The last figure is very dark and gloomy holding a crown of thorns and myrrh which was used for embalming. This figure symbolizes death. He is bowed completely down in reverence and submission. Jesus overcame death.

In the background, above Jesus, hang carpenter's tools which gives a nod towards His humanity as well.

Hunting for Shark Teeth

I heard there were a bunch of shark teeth on a beach at the south end of the island and made the mistake of telling my six year old nephew. Turns out Aunt Megan does not have the patience for a hunting shark teeth.

Later in the day, a local told me that "shark tooth beach" is kind of a joke because that beach was only created after they dredged up some channels to make room for bigger boats. There are more shark teeth there because it’s sand from the bottom of the ocean in the area.

4-H Camp Grounds

The 4-H buildings I grew up with were nothing like this! Several rows of bunk houses were on the other side.

Date night. By myself. Again.

Trying this out based on my kayak guide's suggestion. It’s the route he and his wife take in date nights.

  • A drink at Jekyll Club Hotel

  • Dinner at The Warf

  • Sunset dolphin cruise

Sounds romantic.

A drink at Jekyll Club Hotel.

Sitting on the porch of Jekyll Club with my wine I’m a bit fidgety. What do I do? I dream. Take a sip. I journal. Take a sip. I text. Put the phone down. Two minutes later, I need to Google something. I should text Abby. She’d like this.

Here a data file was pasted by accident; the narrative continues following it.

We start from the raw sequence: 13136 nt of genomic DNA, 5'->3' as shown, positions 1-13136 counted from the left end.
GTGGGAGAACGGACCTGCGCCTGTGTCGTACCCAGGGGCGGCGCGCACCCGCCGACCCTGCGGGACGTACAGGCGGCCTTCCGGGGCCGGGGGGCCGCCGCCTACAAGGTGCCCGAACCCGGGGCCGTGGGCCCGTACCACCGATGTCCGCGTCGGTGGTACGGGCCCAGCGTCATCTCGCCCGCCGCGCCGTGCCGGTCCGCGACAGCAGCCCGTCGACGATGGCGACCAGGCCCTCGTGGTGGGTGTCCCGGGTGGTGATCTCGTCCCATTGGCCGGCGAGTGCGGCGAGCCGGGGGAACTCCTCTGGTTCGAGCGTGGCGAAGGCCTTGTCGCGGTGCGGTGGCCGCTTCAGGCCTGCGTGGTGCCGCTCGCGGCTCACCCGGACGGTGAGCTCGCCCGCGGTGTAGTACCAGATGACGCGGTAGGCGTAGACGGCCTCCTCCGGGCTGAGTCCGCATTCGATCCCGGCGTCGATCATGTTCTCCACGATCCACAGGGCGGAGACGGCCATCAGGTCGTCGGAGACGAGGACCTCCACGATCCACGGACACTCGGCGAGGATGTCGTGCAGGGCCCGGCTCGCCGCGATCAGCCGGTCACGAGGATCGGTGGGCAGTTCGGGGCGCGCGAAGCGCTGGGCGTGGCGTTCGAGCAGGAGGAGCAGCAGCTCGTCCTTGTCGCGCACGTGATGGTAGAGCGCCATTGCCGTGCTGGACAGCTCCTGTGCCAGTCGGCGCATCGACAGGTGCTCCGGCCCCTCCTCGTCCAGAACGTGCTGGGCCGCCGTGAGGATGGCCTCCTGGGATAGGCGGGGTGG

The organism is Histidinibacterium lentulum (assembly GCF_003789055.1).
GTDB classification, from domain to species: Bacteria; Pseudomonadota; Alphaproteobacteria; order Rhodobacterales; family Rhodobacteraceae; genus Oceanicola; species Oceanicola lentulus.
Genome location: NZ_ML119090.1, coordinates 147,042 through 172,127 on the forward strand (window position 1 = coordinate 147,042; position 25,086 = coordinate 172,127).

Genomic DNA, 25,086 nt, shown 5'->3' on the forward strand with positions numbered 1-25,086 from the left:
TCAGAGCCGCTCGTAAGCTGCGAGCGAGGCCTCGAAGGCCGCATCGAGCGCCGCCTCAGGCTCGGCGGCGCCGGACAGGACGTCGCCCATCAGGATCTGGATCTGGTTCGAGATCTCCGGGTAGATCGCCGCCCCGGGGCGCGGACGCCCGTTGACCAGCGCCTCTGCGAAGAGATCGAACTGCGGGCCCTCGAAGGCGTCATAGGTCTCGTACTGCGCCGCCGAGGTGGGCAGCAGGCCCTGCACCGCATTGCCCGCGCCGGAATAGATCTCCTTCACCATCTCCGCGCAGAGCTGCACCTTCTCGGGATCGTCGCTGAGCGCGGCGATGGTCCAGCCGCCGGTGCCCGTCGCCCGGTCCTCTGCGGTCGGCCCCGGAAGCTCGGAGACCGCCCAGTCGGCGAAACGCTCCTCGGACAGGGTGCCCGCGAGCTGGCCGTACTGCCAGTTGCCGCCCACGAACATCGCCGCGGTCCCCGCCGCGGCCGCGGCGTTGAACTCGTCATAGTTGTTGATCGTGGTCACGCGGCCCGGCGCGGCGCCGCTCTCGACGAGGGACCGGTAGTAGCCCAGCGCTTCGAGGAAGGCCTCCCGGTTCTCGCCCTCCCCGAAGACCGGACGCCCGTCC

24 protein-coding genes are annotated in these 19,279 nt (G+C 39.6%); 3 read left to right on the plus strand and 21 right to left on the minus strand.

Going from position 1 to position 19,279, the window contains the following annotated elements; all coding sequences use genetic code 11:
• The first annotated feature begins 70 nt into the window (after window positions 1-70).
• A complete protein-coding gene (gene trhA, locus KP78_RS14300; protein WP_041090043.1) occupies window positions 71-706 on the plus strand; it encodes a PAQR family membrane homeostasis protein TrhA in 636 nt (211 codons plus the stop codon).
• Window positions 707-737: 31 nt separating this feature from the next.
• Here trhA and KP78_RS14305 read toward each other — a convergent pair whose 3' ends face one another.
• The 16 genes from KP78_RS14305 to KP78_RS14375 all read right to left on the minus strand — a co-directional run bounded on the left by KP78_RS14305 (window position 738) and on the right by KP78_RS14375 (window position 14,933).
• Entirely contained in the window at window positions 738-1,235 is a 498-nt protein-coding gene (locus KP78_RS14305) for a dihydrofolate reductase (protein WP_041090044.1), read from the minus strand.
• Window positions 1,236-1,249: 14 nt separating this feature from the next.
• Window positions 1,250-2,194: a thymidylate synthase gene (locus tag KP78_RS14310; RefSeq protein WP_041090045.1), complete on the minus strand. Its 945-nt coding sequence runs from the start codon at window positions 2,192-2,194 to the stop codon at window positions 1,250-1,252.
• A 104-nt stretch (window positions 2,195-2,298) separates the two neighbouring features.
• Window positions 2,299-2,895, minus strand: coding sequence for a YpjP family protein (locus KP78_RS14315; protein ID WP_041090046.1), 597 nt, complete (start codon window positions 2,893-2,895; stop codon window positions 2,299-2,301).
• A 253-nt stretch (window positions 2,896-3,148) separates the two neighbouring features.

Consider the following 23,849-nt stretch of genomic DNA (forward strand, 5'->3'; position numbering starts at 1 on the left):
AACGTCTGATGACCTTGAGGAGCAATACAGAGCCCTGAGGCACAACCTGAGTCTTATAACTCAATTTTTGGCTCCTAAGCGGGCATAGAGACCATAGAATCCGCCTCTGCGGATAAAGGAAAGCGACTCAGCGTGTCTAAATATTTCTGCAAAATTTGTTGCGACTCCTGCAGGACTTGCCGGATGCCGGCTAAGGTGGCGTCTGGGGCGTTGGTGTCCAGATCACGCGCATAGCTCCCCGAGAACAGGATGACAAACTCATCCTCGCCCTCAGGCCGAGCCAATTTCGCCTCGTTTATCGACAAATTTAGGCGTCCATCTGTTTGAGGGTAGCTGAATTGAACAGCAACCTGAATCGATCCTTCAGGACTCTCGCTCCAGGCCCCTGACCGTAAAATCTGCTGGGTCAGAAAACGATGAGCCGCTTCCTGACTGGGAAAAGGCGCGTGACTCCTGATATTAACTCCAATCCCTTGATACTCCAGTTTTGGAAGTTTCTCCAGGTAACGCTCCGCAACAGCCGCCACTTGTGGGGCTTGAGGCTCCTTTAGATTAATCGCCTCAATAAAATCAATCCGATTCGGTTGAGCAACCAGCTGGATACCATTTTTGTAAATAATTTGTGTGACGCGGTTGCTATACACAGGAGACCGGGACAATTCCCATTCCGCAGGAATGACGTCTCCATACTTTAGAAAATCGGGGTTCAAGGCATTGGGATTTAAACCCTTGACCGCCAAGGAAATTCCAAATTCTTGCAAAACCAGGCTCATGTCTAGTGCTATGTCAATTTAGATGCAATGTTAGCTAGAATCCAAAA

I dream of all the historic figures who walked this porch. What were their conversations like dreaming up the next big thing that would change America? Was it just a bunch of good ol' boys sipping on bourbon and brandy? Or were the women folk encouraging one another to dream big, too?

Dinner at the Warf.

The people I met at the bar said it wasn't worth it so I skipped that part.

Sunset dolphin cruise.

If you want to see dolphins, go on a sunset cruise. That's when they're most active.

Sunrise is an event.

Add to bucket list: stay at Jekyll Club Resort.

  • Front side Annex Building has an enclosed porch.

  • Go on an historic tour with Sherrie (the Club's historian) during week

  • Low season January or July/August

Would I visit again?

100%. What a interesting place!

Would I live here?

At the time yes, but now I'm wondering how long it would take before island fever set in.

Enthusiasm level: 9. This was a really cool stop!

Here’s to being in The Club,

Megan “Members Only” Giles

Placeholder for a fun shirt design to commemorate the trip.

Unedited by another. Typos are on the house.


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1 Comment

Tim Maki
Tim Maki
Aug 18, 2022

Wow! Great memory! Your summary of the Faith Chapel window from memory was remarkably accurate! One small correction: 1/6 of the world’s wealth was represented in the Jekyll Island Club membership during the Gilded Age, not the WWII era.

Thank you for the shout out. I enjoy living vicariously through your blog. Wishing you continued safe travels and adventures.

Until next time, Tim